Along with everyone else, the Pittsburgh Cultural Trust has had to make adjustments to its calendar this year. The Pittsburgh Humanities Festival, which normally occurs each spring will, this year, take place as a series of virtual talks with selected cornerstone speakers. The live-streamed series of interviews, will occur over a period of several weeks in October. It will feature artists, academics, and intellectual innovators covering a variety of topics. The events can be viewed on the Pittsburgh Cultural Trusts’ Facebook and YouTube Channel on their specific dates of October 2, 9, 16, and 23. All events begin at 7 p.m. and are free to watch. The Festival is co-produced by the Humanities Center at Carnegie Mellon University.
Kicking off the Pittsburgh Humanities Festival @ Home on October 2 is Robert Wideman, who will discuss his journey of being convicted for his role in a murder in 1975, to life in prison without the possibility of parole. And then walking out of prison 44 years later and the joy and hardships of reentering society. Wideman wrote a book about his experiences, Life Sentences: The Amazing Journey of Walking Out of An American Prison, and will discuss his life inside and outside of prison. He is the brother of award-winning author, John Edgar Wideman.
Staycee Pearl‘s talk on October 9 will discuss the topic, Dance Maker: Blackness in White Spaces. She will speak about how she creates “meaningful opportunities in movement and art residencies, classes, and workshops for pre and professional artists of color through her work as a dancer, choreographer, and artist director.” Pearl is the co-artistic director of PearlArts Studios and STAYCEE PEARL dance project and works with her husband, Herman Pearl, in these endeavors.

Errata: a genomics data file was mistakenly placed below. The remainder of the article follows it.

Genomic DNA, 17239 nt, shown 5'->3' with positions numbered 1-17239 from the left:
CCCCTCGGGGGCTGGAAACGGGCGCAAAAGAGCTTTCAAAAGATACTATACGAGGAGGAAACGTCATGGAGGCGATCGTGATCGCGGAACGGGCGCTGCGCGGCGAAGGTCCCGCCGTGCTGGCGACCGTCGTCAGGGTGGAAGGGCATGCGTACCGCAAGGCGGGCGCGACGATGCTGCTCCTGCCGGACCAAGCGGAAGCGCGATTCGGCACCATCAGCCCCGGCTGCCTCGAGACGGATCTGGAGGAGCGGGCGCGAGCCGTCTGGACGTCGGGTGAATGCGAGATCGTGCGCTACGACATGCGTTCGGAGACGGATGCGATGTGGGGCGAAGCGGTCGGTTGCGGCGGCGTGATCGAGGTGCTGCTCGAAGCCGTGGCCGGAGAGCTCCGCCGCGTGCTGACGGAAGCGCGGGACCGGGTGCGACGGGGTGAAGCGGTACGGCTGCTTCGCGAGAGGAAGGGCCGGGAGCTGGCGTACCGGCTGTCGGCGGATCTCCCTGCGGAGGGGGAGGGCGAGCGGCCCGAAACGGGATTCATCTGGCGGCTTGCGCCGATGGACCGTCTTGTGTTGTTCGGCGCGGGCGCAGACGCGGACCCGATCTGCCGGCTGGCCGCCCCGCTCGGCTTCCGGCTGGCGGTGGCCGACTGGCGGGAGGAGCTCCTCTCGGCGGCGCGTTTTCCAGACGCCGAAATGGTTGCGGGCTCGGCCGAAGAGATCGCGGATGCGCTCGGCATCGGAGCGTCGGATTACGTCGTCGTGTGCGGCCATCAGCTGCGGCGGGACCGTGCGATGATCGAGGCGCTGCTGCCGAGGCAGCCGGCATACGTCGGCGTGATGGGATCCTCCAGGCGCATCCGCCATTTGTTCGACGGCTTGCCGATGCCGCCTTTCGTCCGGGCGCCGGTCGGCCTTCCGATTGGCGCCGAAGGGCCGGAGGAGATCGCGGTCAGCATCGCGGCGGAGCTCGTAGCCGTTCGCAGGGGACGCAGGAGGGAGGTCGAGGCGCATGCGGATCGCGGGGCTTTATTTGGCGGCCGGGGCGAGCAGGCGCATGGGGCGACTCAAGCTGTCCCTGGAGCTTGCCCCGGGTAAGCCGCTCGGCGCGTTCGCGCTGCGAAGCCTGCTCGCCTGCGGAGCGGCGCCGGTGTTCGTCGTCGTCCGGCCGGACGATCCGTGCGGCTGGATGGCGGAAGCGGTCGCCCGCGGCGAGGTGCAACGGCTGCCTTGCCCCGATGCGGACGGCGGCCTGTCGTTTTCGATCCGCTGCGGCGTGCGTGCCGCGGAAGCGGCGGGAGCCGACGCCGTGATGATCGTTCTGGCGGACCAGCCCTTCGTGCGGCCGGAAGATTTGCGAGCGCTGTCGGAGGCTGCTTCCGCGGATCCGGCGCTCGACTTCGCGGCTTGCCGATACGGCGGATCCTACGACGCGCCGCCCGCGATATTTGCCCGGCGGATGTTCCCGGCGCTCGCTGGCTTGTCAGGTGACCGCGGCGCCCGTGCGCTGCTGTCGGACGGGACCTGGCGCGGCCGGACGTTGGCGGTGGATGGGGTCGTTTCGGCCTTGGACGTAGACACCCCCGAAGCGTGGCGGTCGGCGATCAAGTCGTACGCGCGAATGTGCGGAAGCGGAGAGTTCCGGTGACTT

October 10 features the discussion Cutting Through the Noise: Teen Changemakers. It will be moderated by Ashley Lynn Priore, founder of the Queen’s Gambit and a community activist.
Panelists will be Abby Rickin-Marks, education activist and Zion Ross, of the Pittsburgh Public Schools Superintendent’s Student Advisory Council. Topics will include making yourself heard in a time of information overload and includes a diverse array of teens who are promoting action on many important social issues. This talk will occur at 11 a.m.
October 16 sees Everyone Wants to Get to Heaven but Nobody Wants to Die as the topic for discussion by noted bioethicist, Jonathan D. Moreno. He will discuss the problem of America wanting everything medical science has to offer without carefully examining the pros and cons of new healthcare advances.
One especially interesting aspect of Pittsburgh Humanities Festival @Home is is Open Call. The Open Call provides an audition process for people to present their talk for possible inclusion into the Festival. This years winner is Boaz Frankel, his discussion topic is Don’t Google This — Offline Curiosity in an Online World. Frankel is a creative jack-of-all-trades whose website bio, in addition to TV personality, filmmaker, and storyteller; also lists him as kazoo museum curator and world record holder for high-fiving. Frankel’s livestream happens on October 23.
Rick Handler is the executive producer of Entertainment Central.